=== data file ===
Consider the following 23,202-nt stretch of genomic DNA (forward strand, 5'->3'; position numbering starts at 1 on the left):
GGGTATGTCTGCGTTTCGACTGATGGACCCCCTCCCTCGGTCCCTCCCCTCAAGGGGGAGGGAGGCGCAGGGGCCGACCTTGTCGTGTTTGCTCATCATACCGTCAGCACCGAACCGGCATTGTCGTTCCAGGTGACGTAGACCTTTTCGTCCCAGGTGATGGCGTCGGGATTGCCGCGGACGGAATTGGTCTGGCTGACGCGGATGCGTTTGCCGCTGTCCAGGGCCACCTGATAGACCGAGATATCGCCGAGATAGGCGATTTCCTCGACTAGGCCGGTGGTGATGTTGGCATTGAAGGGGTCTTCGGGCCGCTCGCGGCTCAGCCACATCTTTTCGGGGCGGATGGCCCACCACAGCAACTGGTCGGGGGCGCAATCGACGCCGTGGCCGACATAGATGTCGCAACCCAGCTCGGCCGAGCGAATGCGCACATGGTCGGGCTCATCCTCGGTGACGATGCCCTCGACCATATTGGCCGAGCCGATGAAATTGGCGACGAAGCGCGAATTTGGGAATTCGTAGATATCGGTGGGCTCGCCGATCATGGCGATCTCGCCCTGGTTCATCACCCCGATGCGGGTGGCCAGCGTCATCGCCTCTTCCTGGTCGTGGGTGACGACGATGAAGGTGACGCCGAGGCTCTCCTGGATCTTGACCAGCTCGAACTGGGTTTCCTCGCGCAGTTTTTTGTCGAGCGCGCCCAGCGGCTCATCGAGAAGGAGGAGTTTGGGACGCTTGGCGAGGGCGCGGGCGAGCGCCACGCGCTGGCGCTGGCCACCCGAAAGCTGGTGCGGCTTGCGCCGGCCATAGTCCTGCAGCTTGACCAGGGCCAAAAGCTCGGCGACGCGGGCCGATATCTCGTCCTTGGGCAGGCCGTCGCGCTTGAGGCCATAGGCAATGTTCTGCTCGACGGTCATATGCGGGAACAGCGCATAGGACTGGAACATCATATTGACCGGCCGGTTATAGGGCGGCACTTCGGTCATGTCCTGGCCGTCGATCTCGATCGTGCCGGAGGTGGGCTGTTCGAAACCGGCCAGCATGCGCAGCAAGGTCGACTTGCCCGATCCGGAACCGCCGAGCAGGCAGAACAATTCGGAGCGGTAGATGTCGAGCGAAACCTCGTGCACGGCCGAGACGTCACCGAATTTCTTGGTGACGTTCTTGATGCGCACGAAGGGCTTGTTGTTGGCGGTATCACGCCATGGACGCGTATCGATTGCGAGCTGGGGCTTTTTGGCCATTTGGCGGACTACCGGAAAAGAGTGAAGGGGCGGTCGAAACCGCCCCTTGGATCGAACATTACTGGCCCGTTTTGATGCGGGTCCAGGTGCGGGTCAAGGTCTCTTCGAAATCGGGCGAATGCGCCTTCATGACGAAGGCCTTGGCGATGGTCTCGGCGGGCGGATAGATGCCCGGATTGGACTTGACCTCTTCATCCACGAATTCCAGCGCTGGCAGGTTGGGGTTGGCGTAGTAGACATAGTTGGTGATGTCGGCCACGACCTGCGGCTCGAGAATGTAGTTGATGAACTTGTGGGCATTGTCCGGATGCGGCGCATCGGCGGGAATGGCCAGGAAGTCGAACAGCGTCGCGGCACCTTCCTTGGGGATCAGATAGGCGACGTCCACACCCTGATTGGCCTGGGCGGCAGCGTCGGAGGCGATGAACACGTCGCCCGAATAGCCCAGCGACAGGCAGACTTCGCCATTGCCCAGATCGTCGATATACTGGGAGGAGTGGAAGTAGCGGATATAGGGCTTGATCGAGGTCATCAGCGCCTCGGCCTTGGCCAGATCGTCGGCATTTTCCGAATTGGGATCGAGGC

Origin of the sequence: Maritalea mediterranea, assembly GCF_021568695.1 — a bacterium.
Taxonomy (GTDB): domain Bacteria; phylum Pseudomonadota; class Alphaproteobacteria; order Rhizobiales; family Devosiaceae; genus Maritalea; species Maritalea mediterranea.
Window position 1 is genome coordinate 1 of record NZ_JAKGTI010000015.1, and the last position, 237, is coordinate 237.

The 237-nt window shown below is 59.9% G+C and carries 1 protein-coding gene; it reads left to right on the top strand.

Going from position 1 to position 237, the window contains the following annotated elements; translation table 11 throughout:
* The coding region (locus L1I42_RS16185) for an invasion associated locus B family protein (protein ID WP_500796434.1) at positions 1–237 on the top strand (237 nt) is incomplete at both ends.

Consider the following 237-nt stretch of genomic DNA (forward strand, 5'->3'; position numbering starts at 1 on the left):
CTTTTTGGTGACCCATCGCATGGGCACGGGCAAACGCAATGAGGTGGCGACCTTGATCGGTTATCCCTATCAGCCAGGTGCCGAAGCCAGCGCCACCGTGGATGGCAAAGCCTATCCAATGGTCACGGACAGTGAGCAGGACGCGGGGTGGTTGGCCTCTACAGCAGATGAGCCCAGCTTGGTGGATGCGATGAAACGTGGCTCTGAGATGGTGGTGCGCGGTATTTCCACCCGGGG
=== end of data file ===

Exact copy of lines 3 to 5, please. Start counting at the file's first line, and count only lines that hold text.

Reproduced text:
Origin of the sequence: Maritalea mediterranea, assembly GCF_021568695.1 — a bacterium.
Taxonomy (GTDB): domain Bacteria; phylum Pseudomonadota; class Alphaproteobacteria; order Rhizobiales; family Devosiaceae; genus Maritalea; species Maritalea mediterranea.
Window position 1 is genome coordinate 1 of record NZ_JAKGTI010000015.1, and the last position, 237, is coordinate 237.